Jacinda Ardern has issued a public reminder to New Zealanders that having sex with patients isn’t generally covered under “visiting hours,” with the country’s director general of health labelling it a “high-risk activity” given current COVID-19 outbreaks.
The announcements come after a man at Auckland Hospital filed a formal complaint about a woman allegedly having sex with another patient on his ward, amid a strict city-wide lockdown that attempts to stamp out highly infectious Delta outbreaks through enforced social distancing measures.
“Five o’clock, this young lady came in and disappeared behind the curtains and it was pretty obvious what was happening in there,” the man told New Zealand broadcaster 1News. “There was four people in the ward and it was all just a bit staggering, all very embarrassing.”
“There was a view that 'hey, don't be a spoil sport' but it was the wider COVID question that I was raising and in fact, I made a complaint to the staff on that.”
Ardern visibly squirmed as a reporter raised the incident with her and director general of health Dr Ashley Bloomfield during their daily COVID-19 press briefing on Thursday, asking whether “that’s a high risk activity in the current climate.”
“I think it’s a high risk activity, potentially,” Dr Bloomfield replied, “however I don’t know any of the details about that interaction.”
Ardern followed up on his comments, noting “I would say generally, regardless of the COVID status, that kind of thing shouldn’t generally be a part of visiting hours I would’ve thought.”
The Ministry of Health released revised visitor guidelines for district health boards around the country on Thursday, in response to concerns from the New Zealand Nurses Organisation (NZNO) about the number of people being allowed to visit Auckland’s hospitals during the lockdown.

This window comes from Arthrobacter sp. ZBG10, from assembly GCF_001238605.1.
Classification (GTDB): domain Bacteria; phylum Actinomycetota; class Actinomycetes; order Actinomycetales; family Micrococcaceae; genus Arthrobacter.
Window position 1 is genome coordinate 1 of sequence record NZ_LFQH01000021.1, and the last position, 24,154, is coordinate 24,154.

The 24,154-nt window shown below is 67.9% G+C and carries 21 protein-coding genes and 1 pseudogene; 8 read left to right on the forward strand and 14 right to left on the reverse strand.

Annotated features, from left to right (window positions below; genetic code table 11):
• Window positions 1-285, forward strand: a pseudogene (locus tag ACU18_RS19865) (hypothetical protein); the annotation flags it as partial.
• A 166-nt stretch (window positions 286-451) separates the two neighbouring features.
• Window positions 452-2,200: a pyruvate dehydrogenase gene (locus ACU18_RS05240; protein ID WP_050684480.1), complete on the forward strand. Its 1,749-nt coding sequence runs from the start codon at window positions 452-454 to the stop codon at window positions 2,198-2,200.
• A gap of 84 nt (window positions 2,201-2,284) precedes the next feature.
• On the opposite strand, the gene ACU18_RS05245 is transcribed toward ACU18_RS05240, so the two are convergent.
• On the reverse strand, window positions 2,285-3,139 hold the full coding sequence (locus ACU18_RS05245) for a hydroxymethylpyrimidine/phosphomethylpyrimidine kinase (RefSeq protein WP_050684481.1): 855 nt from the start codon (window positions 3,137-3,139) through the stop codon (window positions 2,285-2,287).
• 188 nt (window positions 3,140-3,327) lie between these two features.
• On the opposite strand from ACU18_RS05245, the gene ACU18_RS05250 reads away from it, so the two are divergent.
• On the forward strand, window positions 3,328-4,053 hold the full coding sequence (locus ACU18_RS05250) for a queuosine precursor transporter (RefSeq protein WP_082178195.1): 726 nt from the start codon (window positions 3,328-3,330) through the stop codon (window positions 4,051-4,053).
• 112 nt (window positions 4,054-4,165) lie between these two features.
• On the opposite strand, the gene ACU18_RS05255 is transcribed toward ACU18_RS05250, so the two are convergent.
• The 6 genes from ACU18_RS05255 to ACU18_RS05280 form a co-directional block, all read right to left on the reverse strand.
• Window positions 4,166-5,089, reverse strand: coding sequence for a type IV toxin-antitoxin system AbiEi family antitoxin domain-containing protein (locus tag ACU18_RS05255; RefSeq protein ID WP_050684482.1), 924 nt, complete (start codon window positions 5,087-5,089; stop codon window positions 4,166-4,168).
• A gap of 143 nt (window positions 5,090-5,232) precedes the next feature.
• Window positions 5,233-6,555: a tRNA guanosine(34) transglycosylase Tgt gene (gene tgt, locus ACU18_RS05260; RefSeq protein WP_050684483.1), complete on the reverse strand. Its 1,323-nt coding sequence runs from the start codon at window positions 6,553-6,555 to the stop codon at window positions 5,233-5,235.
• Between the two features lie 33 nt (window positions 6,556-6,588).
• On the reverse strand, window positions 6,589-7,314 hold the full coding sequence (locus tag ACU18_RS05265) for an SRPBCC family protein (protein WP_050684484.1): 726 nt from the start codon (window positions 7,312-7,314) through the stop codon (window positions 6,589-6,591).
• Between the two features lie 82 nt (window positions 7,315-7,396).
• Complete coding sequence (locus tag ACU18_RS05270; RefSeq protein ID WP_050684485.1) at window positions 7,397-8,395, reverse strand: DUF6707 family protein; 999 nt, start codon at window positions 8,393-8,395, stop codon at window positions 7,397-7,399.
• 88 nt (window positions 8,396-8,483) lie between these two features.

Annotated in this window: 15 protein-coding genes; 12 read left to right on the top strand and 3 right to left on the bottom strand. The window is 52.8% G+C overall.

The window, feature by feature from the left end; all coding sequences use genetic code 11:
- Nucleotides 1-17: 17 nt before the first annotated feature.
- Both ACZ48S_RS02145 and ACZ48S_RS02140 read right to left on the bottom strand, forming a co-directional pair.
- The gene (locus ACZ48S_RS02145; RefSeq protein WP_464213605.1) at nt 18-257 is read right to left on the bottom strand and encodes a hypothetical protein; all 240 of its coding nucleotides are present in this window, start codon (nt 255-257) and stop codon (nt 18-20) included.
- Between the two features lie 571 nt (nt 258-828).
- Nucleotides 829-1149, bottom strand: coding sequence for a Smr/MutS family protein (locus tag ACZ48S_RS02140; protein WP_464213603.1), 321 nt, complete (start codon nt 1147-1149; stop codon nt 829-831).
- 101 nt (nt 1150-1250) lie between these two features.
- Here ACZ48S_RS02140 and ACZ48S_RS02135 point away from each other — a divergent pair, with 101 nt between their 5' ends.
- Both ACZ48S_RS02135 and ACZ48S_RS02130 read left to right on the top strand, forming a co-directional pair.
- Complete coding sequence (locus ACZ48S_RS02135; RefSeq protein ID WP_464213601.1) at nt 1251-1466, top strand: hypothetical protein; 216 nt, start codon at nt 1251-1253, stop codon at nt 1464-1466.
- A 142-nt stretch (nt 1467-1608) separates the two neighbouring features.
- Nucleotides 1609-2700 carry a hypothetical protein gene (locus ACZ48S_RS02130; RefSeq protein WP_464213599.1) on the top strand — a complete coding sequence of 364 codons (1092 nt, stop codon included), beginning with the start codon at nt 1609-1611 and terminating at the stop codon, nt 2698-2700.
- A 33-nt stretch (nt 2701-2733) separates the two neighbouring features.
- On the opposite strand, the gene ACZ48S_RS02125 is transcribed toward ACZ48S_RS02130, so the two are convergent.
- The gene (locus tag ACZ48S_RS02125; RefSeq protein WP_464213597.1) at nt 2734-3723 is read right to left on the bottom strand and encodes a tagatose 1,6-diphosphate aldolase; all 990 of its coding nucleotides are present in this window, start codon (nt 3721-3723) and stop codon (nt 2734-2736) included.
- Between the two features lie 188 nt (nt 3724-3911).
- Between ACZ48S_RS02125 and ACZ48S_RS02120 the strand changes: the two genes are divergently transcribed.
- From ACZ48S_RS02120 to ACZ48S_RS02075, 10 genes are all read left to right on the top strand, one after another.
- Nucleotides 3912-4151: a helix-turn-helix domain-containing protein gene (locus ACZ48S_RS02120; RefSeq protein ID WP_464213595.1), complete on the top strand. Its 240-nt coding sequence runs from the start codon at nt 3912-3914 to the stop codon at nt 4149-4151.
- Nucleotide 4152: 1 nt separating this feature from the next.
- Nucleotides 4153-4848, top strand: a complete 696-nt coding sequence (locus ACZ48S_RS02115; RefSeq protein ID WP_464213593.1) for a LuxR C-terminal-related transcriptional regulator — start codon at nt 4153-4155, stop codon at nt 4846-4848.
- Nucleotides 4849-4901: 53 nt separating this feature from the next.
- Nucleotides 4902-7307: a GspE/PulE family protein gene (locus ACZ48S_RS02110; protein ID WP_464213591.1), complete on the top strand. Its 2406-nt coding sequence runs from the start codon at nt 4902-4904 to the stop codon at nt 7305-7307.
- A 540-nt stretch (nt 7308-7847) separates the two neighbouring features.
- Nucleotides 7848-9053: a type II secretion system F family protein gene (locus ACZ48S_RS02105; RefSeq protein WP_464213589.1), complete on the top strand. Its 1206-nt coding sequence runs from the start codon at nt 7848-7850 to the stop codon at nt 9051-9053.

“Up until, I understand, a couple of days ago, there were several visitors per patient per bed. So if you put that in a four-bedded patient room context, you can have seven or eight individuals from different bubbles, mixing and mingling with patients, which is a real concern,” NZNO acting nursing and professional services manager Kate Weston told RNZ. “We cannot afford to have people unwittingly bringing COVID into the system, threatening the patients who are vulnerable.”
New Zealand has generally been effective at mitigating the spread of COVID-19 and minimising the impacts of the pandemic. Throughout 2020 and parts of 2021 they were a global success story for eradicating the virus and eliminating community transmission – until cases of the Delta variant penetrated the nation’s borders from neighbouring Australia, triggering the current outbreak.
Ardern lifted the nationwide lockdown outside Auckland earlier this week.
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